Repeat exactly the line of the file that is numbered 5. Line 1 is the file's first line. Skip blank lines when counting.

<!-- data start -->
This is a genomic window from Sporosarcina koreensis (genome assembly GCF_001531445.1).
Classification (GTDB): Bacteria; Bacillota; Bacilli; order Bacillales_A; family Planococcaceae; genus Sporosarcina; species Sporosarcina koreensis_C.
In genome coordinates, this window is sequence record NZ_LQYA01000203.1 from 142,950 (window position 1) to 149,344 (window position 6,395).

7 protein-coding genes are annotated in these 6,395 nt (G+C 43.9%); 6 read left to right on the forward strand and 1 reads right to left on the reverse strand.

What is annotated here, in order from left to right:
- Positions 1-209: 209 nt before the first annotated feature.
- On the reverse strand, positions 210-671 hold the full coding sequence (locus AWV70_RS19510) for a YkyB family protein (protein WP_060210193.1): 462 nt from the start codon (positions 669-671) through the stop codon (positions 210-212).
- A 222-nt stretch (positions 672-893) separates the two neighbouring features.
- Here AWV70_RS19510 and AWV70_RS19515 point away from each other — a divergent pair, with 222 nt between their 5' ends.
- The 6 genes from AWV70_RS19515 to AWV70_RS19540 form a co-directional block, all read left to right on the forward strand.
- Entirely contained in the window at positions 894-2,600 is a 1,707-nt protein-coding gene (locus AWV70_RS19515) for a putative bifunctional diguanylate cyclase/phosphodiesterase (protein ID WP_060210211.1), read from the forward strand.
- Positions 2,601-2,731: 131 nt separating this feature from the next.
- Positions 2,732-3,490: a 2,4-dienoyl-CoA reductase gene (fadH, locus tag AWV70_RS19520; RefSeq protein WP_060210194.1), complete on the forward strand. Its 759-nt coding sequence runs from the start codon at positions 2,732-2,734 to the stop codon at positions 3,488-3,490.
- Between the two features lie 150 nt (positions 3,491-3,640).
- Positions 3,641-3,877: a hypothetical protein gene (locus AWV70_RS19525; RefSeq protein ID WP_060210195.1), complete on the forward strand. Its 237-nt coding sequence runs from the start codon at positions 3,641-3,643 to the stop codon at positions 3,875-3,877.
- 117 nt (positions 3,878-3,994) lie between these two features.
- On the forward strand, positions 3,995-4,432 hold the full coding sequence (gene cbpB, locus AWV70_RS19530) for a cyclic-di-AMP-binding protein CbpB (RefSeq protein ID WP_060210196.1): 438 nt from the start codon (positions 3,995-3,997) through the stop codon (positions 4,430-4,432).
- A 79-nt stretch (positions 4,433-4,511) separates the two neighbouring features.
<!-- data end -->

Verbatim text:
What is annotated here, in order from left to right: